Incandescent Bulbs Not Going Away, Just Changing Lighting manufacturers are pushing back against widespread rumors that the federal government is banning incandescent light bulbs. Rush Limbaugh and some Republicans in Congress are calling for the repeal of a 2008 law signed by President Bush that sets tougher standards for light bulbs beginning in 2012. They claim consumers would be forced to use less popular fluorescent bulbs. But bulb manufacturers say that claim is false.

Incandescent Bulbs Not Going Away, Just Changing

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Now, you may have heard that the government is planning to do away with incandescent light bulbs. That's gotten some people all worked up. Some House Republicans say they will repeal what they call a light bulb ban.

We asked NPR's Elizabeth Shogren to shed some light on the matter, and she reports that the public will still have lighting options, despite a new law requiring companies to manufacture more energy-efficient bulbs.

ELIZABETH SHOGREN: Conservative broadcaster Rush Limbaugh and a group of Republicans in Congress are trying to save the incandescent light bulb. They say it's threatened by new standards that start taking effect next year. Congresswoman Marsha Blackburn from Tennessee told Fox News that once the new law kicks in, Americans will have no choice but to use compact fluorescent bulbs.

Representative MARSHA BLACKBURN (Republican, Tennessee): They are told by federal mandate: You have to buy this mercury-filled, curlicue bulb. There has to be a stop to this overreach of the federal government.

SHOGREN: So will the government really take away your choice in light bulbs?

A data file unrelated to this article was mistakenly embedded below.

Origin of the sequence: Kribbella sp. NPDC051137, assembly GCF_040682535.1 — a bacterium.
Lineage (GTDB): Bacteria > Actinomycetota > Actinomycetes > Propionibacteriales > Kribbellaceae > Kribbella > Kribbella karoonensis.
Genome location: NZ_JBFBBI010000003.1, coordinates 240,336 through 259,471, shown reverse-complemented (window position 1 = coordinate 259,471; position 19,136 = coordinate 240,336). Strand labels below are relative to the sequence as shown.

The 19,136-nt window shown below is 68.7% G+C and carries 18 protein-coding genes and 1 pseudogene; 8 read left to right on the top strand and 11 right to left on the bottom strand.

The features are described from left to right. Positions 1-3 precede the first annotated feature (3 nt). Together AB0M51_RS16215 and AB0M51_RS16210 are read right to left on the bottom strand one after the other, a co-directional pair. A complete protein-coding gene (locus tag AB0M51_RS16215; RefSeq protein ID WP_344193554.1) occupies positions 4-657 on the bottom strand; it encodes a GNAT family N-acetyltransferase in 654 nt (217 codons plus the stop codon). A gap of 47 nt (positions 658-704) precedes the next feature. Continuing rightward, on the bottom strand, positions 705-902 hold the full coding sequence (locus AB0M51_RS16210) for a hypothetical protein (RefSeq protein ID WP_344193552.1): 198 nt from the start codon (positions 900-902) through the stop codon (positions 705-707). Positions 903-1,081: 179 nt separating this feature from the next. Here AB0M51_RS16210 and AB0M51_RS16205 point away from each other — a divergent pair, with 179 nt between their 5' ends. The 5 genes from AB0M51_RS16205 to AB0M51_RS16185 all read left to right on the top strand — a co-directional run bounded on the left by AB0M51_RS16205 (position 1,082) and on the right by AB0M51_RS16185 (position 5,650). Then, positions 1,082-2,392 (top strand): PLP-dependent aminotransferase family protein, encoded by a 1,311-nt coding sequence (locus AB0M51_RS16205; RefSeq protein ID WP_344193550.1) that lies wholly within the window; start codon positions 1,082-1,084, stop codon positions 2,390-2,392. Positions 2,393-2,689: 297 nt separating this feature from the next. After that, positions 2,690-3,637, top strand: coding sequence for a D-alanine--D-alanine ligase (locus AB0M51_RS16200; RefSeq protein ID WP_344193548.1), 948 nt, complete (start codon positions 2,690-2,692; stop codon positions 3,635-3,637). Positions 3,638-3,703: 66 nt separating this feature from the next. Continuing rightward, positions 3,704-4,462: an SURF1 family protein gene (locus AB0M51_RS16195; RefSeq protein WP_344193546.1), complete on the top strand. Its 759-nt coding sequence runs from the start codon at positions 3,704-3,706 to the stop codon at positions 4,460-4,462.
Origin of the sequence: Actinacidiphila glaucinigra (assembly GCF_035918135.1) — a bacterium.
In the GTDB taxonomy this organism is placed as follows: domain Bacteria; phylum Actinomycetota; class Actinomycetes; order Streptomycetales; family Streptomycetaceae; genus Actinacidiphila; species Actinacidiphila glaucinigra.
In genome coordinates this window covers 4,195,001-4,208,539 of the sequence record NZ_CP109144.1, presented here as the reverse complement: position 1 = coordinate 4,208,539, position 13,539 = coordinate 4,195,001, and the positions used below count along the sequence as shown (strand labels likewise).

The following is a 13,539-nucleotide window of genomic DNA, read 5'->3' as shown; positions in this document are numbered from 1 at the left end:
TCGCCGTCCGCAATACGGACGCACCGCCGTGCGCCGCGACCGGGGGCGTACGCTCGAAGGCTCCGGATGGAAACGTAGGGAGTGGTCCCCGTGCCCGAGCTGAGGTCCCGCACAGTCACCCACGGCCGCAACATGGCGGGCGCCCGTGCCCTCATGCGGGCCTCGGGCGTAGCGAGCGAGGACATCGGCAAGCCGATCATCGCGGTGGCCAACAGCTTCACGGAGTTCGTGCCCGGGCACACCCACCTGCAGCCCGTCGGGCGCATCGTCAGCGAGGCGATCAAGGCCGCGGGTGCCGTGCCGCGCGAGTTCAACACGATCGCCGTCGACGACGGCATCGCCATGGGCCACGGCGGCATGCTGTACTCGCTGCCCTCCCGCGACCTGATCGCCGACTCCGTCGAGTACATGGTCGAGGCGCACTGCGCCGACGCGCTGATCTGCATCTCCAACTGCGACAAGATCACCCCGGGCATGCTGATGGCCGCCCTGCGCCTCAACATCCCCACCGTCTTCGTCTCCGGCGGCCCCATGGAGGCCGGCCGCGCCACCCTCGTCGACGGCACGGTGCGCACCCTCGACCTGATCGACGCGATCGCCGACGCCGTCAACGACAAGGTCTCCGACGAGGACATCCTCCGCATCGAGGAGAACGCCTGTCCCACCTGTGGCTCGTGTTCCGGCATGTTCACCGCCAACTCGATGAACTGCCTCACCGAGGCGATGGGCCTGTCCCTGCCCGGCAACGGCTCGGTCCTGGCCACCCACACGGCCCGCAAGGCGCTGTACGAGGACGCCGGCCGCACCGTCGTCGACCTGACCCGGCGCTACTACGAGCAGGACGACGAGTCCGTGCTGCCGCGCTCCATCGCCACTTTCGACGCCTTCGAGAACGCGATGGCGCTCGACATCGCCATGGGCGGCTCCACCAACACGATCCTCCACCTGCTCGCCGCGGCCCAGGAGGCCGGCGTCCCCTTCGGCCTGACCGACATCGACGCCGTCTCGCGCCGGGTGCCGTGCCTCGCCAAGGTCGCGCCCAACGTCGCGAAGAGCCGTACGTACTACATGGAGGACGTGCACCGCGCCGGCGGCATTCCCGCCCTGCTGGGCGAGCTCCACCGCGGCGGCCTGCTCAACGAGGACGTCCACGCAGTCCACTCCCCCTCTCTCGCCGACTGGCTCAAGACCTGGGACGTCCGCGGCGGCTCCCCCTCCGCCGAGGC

Randy Moorhead, vice president and lobbyist for Philips Electronics, says no.

Mr. RANDY MOORHEAD (Vice President, Philips Electronics): There has been no ban on the incandescent light bulb. The incandescent light bulb actually lives. It's just going to be 30 percent more efficient.

SHOGREN: An energy bill signed by President Bush three years ago requires light bulbs to use at least 30 percent less electricity than traditional bulbs. But Moorhead says in anticipation of the new standards, companies like his have started selling new incandescent bulbs that comply with the law. They're made with a slightly different technology than Thomas Edison's invention. They use halogen gas. Moorhead says consumers won't notice a difference in the way they look or work compared to old-fashioned incandescent bulbs.

Mr. MOORHEAD: They're just going to find their electricity bills are a lot lower.

SHOGREN: The light bulb standards will start kicking in next month in California and will phase in across the rest of the country starting in 2012. But manufacturers say many customers already are choosing to switch to more efficient lighting. In recent years, the demand for incandescent bulbs has dropped by 50 percent.

Elizabeth Shogren, NPR News, Washington.

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